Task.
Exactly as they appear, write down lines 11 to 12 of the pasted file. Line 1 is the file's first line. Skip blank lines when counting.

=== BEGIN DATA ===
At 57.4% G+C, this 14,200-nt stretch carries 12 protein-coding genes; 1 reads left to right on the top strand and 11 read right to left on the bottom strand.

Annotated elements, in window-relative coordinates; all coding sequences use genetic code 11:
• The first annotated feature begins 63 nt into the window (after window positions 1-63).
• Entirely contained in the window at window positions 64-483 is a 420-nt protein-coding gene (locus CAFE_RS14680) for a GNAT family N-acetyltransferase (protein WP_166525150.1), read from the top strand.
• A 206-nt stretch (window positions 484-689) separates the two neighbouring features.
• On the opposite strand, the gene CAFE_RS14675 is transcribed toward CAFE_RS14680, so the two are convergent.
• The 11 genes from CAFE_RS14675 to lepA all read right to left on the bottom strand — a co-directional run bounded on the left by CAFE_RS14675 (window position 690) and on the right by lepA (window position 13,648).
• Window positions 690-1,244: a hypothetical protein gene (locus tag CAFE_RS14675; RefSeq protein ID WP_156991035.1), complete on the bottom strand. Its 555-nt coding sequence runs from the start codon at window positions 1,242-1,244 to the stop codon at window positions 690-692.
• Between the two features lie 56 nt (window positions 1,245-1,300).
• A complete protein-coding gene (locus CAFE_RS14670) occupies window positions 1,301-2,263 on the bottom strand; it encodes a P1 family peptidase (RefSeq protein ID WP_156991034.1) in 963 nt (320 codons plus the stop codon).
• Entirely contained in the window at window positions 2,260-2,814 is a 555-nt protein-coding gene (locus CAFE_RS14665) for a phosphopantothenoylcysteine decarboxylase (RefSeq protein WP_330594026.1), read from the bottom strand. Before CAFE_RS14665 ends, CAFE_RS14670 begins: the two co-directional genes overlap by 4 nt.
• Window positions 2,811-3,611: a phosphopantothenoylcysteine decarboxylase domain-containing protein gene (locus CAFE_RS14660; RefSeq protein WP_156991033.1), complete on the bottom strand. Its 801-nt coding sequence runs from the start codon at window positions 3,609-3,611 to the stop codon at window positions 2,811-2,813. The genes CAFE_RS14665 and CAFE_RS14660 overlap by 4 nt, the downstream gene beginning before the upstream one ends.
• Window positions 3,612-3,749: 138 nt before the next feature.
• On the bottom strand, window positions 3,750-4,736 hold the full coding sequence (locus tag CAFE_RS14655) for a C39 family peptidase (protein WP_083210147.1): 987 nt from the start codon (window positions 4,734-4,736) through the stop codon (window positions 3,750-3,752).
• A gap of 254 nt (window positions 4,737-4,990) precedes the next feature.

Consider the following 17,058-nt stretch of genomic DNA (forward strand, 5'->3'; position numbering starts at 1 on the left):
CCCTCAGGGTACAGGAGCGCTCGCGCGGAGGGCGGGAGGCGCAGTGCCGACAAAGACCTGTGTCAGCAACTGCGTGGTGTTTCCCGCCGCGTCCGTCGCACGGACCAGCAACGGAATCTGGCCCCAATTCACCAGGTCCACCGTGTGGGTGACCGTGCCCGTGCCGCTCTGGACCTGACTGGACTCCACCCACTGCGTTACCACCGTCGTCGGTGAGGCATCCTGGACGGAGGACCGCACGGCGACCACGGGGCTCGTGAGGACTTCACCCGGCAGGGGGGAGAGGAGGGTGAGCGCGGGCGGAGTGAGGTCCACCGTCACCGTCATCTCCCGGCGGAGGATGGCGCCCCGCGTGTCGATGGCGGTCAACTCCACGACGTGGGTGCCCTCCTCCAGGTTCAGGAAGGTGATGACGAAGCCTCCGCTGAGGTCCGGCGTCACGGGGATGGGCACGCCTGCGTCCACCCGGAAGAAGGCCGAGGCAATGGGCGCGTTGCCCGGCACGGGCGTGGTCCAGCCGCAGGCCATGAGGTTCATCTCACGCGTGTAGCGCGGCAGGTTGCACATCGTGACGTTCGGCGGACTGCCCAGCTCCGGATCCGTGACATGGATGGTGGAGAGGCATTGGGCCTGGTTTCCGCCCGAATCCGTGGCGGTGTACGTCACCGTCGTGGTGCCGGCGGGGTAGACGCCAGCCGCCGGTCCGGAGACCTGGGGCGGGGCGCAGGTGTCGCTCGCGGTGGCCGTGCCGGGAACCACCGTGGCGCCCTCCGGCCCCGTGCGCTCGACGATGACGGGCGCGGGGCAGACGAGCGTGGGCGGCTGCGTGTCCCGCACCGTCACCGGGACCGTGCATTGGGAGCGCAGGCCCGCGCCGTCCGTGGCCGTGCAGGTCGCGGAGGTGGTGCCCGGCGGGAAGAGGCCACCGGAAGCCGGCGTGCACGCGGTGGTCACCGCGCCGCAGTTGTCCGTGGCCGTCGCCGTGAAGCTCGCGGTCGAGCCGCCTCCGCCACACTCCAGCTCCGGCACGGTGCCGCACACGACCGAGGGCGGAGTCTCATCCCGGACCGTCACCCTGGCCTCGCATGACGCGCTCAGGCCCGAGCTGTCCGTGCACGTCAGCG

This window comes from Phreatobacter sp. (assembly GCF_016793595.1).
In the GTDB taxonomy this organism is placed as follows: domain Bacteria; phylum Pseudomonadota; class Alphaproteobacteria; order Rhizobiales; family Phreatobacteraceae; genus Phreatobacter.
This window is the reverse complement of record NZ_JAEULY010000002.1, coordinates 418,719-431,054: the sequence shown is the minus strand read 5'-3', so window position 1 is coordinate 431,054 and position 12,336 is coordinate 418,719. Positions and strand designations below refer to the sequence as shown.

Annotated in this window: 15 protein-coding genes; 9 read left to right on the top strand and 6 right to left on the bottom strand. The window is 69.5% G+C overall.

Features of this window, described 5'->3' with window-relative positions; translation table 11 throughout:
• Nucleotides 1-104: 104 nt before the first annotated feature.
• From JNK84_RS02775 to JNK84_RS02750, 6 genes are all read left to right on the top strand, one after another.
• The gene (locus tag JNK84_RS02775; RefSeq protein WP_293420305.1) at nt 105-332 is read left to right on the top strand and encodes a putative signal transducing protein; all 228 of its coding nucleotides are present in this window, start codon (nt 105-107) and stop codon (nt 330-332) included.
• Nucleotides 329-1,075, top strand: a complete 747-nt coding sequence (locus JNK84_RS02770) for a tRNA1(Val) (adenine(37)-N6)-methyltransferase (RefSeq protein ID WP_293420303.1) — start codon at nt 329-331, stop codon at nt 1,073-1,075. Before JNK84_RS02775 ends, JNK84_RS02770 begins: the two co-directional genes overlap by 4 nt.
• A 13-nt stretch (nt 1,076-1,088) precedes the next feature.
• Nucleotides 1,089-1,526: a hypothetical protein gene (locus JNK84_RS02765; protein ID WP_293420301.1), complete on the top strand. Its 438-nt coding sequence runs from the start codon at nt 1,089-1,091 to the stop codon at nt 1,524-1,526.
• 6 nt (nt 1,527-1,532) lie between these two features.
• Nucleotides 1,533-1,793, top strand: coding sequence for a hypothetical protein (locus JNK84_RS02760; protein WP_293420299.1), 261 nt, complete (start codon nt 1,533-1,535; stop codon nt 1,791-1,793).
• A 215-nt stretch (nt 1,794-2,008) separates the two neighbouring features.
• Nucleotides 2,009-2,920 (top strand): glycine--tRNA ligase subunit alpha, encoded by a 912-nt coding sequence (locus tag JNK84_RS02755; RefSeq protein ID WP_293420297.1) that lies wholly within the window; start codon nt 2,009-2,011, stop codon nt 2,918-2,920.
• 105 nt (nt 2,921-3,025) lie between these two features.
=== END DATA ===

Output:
• Entirely contained in the window at window positions 2,260-2,814 is a 555-nt protein-coding gene (locus CAFE_RS14665) for a phosphopantothenoylcysteine decarboxylase (RefSeq protein WP_330594026.1), read from the bottom strand. Before CAFE_RS14665 ends, CAFE_RS14670 begins: the two co-directional genes overlap by 4 nt.
• Window positions 2,811-3,611: a phosphopantothenoylcysteine decarboxylase domain-containing protein gene (locus CAFE_RS14660; RefSeq protein WP_156991033.1), complete on the bottom strand. Its 801-nt coding sequence runs from the start codon at window positions 3,609-3,611 to the stop codon at window positions 2,811-2,813. The genes CAFE_RS14665 and CAFE_RS14660 overlap by 4 nt, the downstream gene beginning before the upstream one ends.